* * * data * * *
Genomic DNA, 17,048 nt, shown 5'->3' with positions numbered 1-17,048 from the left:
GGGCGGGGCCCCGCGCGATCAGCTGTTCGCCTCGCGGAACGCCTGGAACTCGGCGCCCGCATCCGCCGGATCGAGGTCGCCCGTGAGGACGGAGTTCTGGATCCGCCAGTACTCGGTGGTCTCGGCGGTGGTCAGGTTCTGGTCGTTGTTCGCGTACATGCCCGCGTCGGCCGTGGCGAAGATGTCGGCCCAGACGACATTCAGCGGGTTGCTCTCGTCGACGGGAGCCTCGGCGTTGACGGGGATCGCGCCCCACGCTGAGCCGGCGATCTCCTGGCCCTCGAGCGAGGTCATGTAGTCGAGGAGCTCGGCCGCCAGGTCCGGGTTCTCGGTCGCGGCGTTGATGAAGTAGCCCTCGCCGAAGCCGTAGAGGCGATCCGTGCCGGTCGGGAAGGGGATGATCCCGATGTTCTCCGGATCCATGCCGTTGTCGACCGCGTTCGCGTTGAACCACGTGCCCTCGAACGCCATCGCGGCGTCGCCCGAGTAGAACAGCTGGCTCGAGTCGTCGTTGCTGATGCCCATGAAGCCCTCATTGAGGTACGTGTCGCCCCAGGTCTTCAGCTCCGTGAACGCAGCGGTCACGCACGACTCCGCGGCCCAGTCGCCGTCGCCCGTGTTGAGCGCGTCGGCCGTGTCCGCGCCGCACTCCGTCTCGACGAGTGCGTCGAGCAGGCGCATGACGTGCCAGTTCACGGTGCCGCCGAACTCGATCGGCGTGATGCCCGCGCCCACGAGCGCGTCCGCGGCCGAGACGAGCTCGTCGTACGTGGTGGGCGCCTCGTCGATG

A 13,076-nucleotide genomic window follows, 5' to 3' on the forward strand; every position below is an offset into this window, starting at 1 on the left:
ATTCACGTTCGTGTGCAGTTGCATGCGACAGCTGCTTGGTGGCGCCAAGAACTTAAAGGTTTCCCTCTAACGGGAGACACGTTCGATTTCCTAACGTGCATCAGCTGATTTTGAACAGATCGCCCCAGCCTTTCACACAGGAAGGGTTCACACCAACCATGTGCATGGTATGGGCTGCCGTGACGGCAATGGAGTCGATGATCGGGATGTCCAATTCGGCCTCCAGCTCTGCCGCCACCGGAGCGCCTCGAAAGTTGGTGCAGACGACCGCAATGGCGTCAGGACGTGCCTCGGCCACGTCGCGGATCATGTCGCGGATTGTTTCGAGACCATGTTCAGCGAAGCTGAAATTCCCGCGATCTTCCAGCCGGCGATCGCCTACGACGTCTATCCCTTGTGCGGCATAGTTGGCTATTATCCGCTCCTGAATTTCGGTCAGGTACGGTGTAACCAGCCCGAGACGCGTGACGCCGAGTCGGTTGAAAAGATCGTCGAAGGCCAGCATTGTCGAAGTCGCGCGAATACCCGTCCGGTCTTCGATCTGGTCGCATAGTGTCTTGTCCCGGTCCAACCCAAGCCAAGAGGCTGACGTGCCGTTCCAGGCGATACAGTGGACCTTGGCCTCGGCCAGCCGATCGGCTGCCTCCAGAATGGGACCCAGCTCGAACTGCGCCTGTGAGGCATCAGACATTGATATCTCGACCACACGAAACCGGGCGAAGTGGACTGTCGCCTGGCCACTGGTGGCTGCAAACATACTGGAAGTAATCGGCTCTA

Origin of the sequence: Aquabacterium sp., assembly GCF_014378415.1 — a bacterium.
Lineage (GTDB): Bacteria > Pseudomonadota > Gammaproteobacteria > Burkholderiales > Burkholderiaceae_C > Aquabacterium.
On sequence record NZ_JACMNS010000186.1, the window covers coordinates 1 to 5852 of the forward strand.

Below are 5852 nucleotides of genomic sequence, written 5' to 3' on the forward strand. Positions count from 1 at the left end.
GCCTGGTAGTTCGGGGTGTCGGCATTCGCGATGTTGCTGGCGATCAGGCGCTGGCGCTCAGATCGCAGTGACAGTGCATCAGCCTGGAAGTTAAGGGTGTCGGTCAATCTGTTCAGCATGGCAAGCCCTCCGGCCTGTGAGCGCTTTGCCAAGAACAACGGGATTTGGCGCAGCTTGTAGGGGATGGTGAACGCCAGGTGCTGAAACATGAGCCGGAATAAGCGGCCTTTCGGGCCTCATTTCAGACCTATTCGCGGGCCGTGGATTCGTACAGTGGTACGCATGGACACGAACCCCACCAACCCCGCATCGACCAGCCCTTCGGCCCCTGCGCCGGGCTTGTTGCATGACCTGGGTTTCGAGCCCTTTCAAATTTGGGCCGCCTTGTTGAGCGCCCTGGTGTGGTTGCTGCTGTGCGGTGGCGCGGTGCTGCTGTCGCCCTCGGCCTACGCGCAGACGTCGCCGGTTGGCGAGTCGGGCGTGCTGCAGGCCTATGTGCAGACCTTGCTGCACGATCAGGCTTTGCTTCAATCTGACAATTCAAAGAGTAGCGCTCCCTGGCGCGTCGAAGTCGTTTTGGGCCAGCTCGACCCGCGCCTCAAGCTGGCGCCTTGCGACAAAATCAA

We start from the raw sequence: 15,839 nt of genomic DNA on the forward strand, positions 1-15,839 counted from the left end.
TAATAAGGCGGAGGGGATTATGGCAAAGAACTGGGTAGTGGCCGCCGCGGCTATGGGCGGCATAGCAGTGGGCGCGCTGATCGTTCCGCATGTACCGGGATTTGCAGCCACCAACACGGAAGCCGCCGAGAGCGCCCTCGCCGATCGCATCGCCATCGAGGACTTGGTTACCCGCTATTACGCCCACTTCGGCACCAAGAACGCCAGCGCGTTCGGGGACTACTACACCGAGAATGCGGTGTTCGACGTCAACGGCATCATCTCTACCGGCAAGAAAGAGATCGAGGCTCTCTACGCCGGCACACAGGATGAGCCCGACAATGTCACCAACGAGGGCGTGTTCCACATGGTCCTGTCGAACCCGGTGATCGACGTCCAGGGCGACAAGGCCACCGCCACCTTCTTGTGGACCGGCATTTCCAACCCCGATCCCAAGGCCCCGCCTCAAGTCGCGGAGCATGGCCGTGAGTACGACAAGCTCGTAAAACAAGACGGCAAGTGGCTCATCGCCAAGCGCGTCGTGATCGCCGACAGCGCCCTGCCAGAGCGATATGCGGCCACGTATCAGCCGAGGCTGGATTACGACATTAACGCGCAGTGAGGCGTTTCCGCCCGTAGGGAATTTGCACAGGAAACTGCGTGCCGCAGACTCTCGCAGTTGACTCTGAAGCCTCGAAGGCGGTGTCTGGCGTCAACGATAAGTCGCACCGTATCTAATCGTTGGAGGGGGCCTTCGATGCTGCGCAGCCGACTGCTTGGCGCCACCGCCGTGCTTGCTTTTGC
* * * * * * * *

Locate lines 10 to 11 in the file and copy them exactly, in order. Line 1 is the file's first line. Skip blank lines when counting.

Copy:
We start from the raw sequence: 15,839 nt of genomic DNA on the forward strand, positions 1-15,839 counted from the left end.
TAATAAGGCGGAGGGGATTATGGCAAAGAACTGGGTAGTGGCCGCCGCGGCTATGGGCGGCATAGCAGTGGGCGCGCTGATCGTTCCGCATGTACCGGGATTTGCAGCCACCAACACGGAAGCCGCCGAGAGCGCCCTCGCCGATCGCATCGCCATCGAGGACTTGGTTACCCGCTATTACGCCCACTTCGGCACCAAGAACGCCAGCGCGTTCGGGGACTACTACACCGAGAATGCGGTGTTCGACGTCAACGGCATCATCTCTACCGGCAAGAAAGAGATCGAGGCTCTCTACGCCGGCACACAGGATGAGCCCGACAATGTCACCAACGAGGGCGTGTTCCACATGGTCCTGTCGAACCCGGTGATCGACGTCCAGGGCGACAAGGCCACCGCCACCTTCTTGTGGACCGGCATTTCCAACCCCGATCCCAAGGCCCCGCCTCAAGTCGCGGAGCATGGCCGTGAGTACGACAAGCTCGTAAAACAAGACGGCAAGTGGCTCATCGCCAAGCGCGTCGTGATCGCCGACAGCGCCCTGCCAGAGCGATATGCGGCCACGTATCAGCCGAGGCTGGATTACGACATTAACGCGCAGTGAGGCGTTTCCGCCCGTAGGGAATTTGCACAGGAAACTGCGTGCCGCAGACTCTCGCAGTTGACTCTGAAGCCTCGAAGGCGGTGTCTGGCGTCAACGATAAGTCGCACCGTATCTAATCGTTGGAGGGGGCCTTCGATGCTGCGCAGCCGACTGCTTGGCGCCACCGCCGTGCTTGCTTTTGC